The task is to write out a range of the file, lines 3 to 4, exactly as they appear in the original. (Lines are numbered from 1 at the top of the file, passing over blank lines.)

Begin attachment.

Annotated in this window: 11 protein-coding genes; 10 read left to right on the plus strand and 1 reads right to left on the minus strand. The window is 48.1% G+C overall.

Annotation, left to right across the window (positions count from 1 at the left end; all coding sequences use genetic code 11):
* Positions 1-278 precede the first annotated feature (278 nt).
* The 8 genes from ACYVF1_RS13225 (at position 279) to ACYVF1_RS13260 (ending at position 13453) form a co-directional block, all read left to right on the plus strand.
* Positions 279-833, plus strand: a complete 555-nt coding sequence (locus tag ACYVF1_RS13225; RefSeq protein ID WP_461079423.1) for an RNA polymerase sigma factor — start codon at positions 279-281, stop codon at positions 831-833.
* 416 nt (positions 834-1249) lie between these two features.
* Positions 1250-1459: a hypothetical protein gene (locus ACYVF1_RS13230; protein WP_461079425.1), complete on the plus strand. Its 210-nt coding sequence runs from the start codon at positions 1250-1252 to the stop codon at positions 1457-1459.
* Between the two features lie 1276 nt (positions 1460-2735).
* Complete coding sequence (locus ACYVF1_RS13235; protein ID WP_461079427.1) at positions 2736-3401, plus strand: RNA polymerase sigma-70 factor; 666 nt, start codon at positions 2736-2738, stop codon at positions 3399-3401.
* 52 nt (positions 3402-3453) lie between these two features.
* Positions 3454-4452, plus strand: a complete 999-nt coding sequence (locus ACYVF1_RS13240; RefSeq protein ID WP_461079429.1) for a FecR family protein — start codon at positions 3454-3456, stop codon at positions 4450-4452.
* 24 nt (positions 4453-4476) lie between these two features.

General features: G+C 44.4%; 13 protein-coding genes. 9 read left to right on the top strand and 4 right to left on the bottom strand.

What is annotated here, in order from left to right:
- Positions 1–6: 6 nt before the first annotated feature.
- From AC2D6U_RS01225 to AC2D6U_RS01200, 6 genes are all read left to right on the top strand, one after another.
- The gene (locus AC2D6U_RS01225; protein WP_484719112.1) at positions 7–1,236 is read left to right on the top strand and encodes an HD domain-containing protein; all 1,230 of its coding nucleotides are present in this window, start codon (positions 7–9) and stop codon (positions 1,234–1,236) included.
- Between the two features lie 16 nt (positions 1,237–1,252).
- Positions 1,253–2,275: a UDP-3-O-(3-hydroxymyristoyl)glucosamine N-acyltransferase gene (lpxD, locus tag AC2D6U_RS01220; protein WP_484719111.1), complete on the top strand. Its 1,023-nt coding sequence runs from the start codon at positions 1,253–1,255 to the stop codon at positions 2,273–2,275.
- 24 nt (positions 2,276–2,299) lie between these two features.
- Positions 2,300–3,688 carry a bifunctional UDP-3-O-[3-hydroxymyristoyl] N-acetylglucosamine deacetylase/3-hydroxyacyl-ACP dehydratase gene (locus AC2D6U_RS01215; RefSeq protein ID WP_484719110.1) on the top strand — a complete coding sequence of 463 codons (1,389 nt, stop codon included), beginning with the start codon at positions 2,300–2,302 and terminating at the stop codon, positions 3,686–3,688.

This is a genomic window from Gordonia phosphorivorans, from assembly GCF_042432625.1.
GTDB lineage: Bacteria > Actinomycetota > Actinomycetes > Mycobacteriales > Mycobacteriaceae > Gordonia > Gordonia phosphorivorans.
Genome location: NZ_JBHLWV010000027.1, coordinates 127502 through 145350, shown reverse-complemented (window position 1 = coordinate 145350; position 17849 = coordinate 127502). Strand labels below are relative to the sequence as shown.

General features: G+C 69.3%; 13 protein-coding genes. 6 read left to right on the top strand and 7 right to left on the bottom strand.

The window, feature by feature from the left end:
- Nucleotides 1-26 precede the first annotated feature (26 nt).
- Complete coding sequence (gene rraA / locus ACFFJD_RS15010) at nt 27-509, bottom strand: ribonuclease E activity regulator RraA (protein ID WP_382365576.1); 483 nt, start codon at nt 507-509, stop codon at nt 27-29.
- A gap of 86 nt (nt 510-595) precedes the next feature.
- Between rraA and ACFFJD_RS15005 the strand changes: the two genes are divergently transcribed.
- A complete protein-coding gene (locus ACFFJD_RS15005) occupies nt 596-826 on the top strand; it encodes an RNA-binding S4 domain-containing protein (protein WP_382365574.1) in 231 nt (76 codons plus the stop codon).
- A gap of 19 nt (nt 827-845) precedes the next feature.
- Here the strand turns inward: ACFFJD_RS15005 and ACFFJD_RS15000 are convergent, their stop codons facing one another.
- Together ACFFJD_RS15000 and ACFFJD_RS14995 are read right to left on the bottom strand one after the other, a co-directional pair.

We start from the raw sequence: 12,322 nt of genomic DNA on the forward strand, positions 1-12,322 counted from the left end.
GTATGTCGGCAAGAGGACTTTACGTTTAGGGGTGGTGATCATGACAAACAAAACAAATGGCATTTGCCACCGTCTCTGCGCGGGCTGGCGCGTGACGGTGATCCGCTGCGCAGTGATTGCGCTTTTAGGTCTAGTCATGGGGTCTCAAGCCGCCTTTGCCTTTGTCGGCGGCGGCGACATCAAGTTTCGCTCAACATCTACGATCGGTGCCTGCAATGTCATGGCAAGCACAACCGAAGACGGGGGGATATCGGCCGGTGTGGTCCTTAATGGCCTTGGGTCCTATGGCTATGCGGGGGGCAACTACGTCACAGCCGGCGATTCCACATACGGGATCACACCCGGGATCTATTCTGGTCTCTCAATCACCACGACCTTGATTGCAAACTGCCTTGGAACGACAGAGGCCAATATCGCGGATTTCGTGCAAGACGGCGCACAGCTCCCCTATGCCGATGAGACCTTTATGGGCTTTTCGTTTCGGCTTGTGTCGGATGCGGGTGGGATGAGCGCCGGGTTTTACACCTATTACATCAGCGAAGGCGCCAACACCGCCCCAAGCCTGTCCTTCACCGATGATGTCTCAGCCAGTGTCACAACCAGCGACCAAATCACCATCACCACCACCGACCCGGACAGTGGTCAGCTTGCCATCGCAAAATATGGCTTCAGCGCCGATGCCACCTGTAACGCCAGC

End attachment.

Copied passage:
* Positions 1-278 precede the first annotated feature (278 nt).
* The 8 genes from ACYVF1_RS13225 (at position 279) to ACYVF1_RS13260 (ending at position 13453) form a co-directional block, all read left to right on the plus strand.